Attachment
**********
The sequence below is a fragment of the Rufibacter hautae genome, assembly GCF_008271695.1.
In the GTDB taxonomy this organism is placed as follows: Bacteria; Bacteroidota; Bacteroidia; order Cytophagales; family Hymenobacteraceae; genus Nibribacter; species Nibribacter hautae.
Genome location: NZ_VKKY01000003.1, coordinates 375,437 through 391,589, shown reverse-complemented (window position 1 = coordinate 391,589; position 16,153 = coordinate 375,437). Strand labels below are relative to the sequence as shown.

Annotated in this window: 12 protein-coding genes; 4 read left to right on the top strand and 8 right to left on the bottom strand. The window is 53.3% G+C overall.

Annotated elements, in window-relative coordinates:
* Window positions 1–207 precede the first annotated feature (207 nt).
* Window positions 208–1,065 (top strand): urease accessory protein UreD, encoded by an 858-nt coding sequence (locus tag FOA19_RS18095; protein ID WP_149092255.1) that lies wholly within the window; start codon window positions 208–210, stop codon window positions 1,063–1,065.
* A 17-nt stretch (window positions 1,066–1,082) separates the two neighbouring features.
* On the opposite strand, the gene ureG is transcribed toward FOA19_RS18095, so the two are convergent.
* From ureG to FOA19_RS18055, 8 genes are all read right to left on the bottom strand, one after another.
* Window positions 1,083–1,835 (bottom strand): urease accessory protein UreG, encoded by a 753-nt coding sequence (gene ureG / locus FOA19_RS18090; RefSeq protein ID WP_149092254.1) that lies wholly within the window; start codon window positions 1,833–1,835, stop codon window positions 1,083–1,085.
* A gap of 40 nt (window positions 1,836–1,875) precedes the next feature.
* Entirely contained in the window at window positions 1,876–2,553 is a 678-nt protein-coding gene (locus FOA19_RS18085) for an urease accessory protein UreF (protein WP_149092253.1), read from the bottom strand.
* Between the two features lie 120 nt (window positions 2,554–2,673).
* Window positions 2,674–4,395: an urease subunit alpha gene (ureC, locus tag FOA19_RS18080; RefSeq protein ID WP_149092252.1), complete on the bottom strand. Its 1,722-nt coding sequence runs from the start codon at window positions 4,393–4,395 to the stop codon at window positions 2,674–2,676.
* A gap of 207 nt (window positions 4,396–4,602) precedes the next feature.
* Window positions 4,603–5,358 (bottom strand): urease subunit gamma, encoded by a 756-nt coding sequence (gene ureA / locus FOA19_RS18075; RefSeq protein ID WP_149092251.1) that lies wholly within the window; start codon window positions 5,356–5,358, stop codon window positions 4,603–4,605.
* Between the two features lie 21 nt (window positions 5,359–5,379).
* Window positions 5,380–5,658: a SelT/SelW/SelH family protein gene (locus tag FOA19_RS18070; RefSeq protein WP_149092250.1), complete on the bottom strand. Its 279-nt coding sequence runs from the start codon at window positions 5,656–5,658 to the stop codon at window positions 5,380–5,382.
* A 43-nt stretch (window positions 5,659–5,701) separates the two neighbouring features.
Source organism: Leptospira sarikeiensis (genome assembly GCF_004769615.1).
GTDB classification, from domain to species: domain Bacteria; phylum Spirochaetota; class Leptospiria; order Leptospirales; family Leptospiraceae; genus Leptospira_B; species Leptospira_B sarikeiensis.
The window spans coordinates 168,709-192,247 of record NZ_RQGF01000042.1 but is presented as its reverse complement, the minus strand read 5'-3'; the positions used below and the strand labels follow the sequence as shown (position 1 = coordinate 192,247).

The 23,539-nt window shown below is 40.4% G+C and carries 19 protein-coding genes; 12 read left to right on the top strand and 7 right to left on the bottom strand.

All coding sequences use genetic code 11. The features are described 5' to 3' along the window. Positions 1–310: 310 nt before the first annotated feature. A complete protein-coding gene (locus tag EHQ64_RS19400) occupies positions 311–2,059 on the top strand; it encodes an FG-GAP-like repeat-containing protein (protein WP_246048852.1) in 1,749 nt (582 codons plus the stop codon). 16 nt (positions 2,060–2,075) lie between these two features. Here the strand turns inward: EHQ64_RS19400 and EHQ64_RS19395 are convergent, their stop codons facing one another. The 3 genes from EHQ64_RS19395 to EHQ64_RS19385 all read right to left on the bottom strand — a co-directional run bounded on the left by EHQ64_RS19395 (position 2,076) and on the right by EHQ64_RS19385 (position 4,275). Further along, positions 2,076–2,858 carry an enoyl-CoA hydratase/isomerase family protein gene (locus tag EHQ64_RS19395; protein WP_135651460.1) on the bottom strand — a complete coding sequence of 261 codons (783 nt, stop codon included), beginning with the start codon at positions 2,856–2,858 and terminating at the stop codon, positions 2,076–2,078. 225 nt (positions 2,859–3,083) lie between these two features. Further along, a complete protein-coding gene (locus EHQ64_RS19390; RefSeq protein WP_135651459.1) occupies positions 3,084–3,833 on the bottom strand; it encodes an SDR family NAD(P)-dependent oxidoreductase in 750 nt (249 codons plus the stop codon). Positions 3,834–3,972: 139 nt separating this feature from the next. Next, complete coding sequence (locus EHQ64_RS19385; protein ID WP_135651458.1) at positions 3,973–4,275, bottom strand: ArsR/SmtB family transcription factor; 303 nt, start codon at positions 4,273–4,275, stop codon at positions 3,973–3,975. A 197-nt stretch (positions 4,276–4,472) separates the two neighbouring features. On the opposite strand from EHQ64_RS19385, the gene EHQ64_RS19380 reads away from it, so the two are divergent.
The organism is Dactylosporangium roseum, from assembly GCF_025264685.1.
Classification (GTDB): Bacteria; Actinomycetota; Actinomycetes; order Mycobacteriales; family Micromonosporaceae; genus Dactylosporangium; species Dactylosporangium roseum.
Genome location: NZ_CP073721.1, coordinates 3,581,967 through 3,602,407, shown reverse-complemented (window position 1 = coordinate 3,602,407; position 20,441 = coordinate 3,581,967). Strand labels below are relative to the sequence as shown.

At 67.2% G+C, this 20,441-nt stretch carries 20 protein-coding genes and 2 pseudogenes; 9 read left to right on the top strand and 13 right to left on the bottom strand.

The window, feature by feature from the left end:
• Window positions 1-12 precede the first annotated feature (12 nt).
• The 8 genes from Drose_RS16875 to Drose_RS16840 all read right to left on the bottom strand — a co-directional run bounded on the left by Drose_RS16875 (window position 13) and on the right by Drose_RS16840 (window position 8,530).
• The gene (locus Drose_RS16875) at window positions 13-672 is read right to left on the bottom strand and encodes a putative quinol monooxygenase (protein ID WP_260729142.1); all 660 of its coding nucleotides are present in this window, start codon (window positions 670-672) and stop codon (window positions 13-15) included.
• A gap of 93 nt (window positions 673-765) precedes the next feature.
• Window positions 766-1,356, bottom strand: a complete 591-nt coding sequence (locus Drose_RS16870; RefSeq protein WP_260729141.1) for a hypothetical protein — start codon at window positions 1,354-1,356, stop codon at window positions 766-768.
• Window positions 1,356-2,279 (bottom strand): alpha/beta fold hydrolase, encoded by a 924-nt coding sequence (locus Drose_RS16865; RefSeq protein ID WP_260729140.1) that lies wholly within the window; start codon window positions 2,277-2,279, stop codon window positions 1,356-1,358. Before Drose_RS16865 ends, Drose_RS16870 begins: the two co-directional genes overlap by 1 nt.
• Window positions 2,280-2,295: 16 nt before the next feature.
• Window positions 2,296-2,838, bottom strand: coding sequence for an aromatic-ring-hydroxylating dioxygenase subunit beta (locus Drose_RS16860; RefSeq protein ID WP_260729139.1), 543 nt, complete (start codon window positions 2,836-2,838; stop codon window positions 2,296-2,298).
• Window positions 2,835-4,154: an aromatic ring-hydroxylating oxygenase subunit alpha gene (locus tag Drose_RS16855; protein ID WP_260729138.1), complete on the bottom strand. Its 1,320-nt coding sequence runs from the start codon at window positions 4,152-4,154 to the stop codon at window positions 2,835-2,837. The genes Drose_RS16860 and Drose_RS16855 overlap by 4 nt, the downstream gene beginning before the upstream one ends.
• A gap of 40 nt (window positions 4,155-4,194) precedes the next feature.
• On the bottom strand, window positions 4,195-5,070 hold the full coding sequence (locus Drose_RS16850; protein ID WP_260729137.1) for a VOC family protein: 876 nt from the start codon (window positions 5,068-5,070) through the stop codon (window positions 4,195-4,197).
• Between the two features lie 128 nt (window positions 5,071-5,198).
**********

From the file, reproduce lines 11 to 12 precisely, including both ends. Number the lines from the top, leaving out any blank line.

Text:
* Window positions 1,083–1,835 (bottom strand): urease accessory protein UreG, encoded by a 753-nt coding sequence (gene ureG / locus FOA19_RS18090; RefSeq protein ID WP_149092254.1) that lies wholly within the window; start codon window positions 1,833–1,835, stop codon window positions 1,083–1,085.
* A gap of 40 nt (window positions 1,836–1,875) precedes the next feature.